In The Hitchhiker’s Guide to the Galaxy, Douglas Adams noted that “on the planet Earth, man had always assumed that he was more intelligent than dolphins because he had achieved so much—the wheel, New York, wars, and so on—whilst all the dolphins had ever done was muck about in the water having a good time. But conversely, the dolphins had always believed that they were far more intelligent than man—for precisely the same reasons.”
This is an interesting point, and one that’s tackled in great detail in Kevin Laland’s new book, Darwin’s Unfinished Symphony. Other species are indisputably smart; they can learn by example, they can communicate, they can innovate to solve problems, they can use tools, they may even have distinct cultures. But humans are clearly different. Other species don’t listen to Baroque concerti or read classical philosophy hundreds of years after the scores were composed or the treatises written. They just don’t.A culture of teaching
This difference really bugged Laland. He is loath to say that humans are special because that implies some vast, unbridgeable gulf between us and our closest kin. Laland is an evolutionary biologist, and he doesn’t go for those sorts of claims. He knows that humans evolved from a common ancestor with other primates through natural selection and other such well-defined mechanisms.
The Recording Industry Association of America and other rights holders are urging US copyright regulators to update the "antiquated" DMCA takedown process. They want Internet Service Providers to filter out pirated content.
What the RIAA and 14 other groups are telling the US Copyright Office is simple: The 19-year-old Digital Millennium Copyright Act isn't working. They say the process of granting legal immunity—or "safe harbor"—to ISPs who "expeditiously" remove copyrighted content upon notice of the rights holder needs to be supplanted with fresh piracy controls. That's because, they say, the process creates a so-called "endless game of whack-a-mole" in which an ISP will remove pirated content only to see it instantaneously reappear at the push of a button by a copyright scofflaw. This requires the rights holder to send a new takedown notice—often again and again.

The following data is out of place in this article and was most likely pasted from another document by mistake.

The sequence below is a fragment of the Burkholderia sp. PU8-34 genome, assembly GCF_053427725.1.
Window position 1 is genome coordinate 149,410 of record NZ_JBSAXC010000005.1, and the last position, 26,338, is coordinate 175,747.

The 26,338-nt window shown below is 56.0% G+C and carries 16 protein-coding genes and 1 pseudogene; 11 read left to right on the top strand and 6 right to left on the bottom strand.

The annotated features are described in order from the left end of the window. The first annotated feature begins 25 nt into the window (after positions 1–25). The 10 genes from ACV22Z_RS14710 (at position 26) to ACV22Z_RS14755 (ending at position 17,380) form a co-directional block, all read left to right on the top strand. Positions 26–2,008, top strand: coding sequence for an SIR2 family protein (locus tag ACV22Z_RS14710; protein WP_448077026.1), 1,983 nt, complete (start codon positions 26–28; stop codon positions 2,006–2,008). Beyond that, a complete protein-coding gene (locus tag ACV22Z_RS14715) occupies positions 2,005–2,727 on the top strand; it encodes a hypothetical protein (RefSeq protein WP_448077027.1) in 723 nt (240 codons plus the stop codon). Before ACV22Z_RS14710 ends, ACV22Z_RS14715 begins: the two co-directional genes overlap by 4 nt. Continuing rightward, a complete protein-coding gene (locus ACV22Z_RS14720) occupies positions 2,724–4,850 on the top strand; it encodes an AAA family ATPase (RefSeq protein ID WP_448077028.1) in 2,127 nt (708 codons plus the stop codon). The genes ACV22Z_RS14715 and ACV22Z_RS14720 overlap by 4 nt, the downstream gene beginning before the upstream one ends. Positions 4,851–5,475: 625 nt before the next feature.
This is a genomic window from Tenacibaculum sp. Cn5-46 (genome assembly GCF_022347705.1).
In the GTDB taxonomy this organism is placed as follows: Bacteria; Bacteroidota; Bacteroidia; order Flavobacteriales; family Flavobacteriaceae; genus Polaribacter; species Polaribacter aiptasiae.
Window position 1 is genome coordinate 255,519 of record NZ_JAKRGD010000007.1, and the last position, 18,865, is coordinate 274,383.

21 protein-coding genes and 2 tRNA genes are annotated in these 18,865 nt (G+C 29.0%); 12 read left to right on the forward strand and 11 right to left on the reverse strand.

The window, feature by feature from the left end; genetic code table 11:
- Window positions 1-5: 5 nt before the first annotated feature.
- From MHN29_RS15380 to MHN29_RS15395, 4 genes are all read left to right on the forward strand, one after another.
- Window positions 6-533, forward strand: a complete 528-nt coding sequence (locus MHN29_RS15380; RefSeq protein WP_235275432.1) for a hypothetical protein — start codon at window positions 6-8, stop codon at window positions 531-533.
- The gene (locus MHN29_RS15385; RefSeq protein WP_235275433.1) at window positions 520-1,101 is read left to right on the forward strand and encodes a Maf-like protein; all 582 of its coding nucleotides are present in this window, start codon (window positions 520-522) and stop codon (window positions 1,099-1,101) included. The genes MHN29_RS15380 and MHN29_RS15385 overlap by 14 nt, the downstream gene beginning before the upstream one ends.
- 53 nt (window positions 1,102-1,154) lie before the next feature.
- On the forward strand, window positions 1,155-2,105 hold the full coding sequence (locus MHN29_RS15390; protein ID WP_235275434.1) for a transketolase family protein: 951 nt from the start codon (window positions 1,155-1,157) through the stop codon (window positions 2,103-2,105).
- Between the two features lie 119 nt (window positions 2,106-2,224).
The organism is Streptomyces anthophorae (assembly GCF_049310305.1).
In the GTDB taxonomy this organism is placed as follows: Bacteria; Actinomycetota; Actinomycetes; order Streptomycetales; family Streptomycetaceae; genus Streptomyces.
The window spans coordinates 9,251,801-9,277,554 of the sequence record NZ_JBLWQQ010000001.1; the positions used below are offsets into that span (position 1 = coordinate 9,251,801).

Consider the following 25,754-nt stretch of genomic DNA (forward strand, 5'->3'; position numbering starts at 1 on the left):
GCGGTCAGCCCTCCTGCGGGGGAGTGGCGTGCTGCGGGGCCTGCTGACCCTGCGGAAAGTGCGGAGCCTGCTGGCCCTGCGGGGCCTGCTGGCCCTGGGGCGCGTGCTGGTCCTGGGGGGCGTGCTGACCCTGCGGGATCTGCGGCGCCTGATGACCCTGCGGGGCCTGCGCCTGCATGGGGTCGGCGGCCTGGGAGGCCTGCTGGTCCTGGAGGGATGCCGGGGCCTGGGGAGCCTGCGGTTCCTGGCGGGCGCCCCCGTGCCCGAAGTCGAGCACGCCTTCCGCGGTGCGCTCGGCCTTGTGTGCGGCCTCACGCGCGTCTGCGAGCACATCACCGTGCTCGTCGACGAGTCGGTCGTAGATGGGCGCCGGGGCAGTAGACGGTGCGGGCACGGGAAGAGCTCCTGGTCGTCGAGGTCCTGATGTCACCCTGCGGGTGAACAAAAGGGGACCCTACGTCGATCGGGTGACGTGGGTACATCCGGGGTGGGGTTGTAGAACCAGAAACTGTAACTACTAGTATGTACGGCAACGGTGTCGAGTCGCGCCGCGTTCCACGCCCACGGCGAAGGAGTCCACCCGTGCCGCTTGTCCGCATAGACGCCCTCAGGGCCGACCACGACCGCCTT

The groups say (PDF):
PUEBLO, Colorado—On the dry, windswept plains of southeastern Colorado, a military checkpoint protects a vast field of igloos built with corrugated steel, covered with a thick layer of Earth, and fitted with thick, blast-resistant doors. The walls of the igloos keep the interior a consistent 51 degrees Fahrenheit whether it's in the heat of summer or the depths of winter, and the high-altitude air has little enough water in it that corrosion-causing moisture is an afterthought.